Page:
Australia's breathtaking victory

In states that export terrorists, tyrants in moribund certainty know there's no need to be accountable to citizens so long as they hold power.

But not so in the West, where leaders are put to the electoral test. It's particularly poignant for the Coalition of the Willing, all three of whose leading members — Howard, Bush and Blair — face close elections. Would their publics support them, as the antiwar movement and Axis of Weasels insist they wouldn't?

So all the world watched intently as the first test was given in Australia and the results rolled in Saturday morning. The resounding victory for Prime Minister John Howard was the people's verdict on the war on terror, the rightness of staying the course, and the necessity of victory.

Bear in mind that Howard's test was a bruising one and whether he would win was uncertain. Howard had to stand up to different varieties of opponents who criticized battlefield losses in Iraq, launched loud antiwar demonstrations, blew up the embassy in Jakarta, and insulted him from capitulation states like the Philippines and Spain. To terrorists in particular, he looked like an easy takedown mark. But Howard didn't waver. And his resounding victory, 52.5—47.5, was a message to his nation's enemies that the Pacific's steadiest ship wasn't for turning.

Some media reports claim Howard won because Australia's economy is in good shape, blissfully innocent of the effects of resolution on citizen confidence in an economy. But to listen to the Prime Minister's Reaganesque victory speech, it's clear that's not why he won. Contradicting all the conventional wisdom of Europe, Howard bluntly told Australians in his victory speech that Australia's participation in the Coalition of the Willing is precisely the reason Australia is the great and world—respected nation it is today. It's an unexpectedly powerful rebuke to his naysayers. But it says something greater. Prime Minister Howard knows something only winning leaders know: There is no substitute for victory. He's passed the first powerful test for the Coalition breathtakingly.

In states that export terrorists, tyrants in moribund certainty know there's no need to be accountable to citizens so long as they hold power.

But not so in the West, where leaders are put to the electoral test. It's particularly poignant for the Coalition of the Willing, all three of whose leading members — Howard, Bush and Blair — face close elections. Would their publics support them, as the antiwar movement and Axis of Weasels insist they wouldn't?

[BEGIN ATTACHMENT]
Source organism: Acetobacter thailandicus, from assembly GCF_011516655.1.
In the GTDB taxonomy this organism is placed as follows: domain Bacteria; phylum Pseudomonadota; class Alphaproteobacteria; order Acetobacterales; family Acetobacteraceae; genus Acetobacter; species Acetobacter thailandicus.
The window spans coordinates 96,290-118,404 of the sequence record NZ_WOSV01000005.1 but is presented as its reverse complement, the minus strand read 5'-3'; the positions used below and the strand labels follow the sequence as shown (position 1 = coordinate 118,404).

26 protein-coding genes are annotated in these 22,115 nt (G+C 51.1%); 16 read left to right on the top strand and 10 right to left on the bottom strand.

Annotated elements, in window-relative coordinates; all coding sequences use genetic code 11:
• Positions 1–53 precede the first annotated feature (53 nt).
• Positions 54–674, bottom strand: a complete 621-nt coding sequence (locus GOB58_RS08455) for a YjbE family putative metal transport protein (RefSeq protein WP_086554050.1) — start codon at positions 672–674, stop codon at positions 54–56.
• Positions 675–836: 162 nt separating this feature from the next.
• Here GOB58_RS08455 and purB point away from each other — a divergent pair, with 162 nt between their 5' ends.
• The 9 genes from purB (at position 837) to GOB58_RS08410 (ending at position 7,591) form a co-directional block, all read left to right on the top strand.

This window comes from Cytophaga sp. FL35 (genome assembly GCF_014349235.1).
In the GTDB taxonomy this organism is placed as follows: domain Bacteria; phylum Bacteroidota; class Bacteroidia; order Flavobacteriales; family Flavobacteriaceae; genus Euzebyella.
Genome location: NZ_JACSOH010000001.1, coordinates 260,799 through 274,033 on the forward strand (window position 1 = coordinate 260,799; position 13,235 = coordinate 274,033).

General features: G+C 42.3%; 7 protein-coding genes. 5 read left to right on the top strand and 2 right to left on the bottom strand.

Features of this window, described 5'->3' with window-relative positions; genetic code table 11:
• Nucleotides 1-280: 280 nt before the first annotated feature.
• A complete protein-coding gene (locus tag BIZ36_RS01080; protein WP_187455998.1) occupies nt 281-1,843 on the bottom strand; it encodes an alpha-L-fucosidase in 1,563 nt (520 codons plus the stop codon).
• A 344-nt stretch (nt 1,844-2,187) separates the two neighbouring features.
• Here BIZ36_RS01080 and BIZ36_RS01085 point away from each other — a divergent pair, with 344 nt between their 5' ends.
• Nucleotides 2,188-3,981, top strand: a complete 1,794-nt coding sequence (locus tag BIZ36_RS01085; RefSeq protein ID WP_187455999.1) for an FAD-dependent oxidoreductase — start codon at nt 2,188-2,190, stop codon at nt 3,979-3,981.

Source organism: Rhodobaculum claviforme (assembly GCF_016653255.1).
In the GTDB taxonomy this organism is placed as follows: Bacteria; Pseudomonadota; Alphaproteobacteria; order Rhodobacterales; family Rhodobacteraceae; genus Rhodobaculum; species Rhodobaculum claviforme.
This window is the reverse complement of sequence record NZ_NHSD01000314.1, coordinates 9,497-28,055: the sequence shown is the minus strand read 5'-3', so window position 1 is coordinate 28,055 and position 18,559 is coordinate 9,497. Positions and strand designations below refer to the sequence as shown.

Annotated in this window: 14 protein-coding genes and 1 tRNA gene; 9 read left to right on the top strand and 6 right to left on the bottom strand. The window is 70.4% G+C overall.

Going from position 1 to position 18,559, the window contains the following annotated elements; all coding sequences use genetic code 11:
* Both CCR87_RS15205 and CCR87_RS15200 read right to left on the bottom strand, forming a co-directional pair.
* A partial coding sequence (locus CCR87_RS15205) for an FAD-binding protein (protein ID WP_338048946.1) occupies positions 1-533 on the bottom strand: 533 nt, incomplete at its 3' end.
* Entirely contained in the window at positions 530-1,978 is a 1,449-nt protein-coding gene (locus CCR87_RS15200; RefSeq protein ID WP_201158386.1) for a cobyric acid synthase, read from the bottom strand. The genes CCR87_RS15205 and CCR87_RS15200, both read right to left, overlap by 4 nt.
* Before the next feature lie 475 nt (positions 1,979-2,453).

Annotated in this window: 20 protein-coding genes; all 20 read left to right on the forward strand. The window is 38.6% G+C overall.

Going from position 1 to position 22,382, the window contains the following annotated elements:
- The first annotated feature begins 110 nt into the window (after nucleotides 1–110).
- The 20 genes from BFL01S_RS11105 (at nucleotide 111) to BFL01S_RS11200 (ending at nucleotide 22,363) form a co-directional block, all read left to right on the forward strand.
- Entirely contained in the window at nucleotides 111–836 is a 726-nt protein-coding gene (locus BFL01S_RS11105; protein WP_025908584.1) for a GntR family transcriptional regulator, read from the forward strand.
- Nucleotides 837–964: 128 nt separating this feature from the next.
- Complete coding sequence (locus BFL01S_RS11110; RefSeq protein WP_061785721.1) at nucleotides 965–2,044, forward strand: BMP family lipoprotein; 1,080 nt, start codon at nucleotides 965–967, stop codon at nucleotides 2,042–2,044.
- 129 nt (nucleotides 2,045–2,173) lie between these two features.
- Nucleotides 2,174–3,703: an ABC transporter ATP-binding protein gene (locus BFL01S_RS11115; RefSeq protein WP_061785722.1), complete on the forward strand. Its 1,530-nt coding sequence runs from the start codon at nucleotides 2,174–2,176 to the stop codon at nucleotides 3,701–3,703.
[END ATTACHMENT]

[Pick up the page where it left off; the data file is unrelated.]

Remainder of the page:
So all the world watched intently as the first test was given in Australia and the results rolled in Saturday morning. The resounding victory for Prime Minister John Howard was the people's verdict on the war on terror, the rightness of staying the course, and the necessity of victory.

Bear in mind that Howard's test was a bruising one and whether he would win was uncertain. Howard had to stand up to different varieties of opponents who criticized battlefield losses in Iraq, launched loud antiwar demonstrations, blew up the embassy in Jakarta, and insulted him from capitulation states like the Philippines and Spain. To terrorists in particular, he looked like an easy takedown mark. But Howard didn't waver. And his resounding victory, 52.5—47.5, was a message to his nation's enemies that the Pacific's steadiest ship wasn't for turning.

Some media reports claim Howard won because Australia's economy is in good shape, blissfully innocent of the effects of resolution on citizen confidence in an economy. But to listen to the Prime Minister's Reaganesque victory speech, it's clear that's not why he won. Contradicting all the conventional wisdom of Europe, Howard bluntly told Australians in his victory speech that Australia's participation in the Coalition of the Willing is precisely the reason Australia is the great and world—respected nation it is today. It's an unexpectedly powerful rebuke to his naysayers. But it says something greater. Prime Minister Howard knows something only winning leaders know: There is no substitute for victory. He's passed the first powerful test for the Coalition breathtakingly.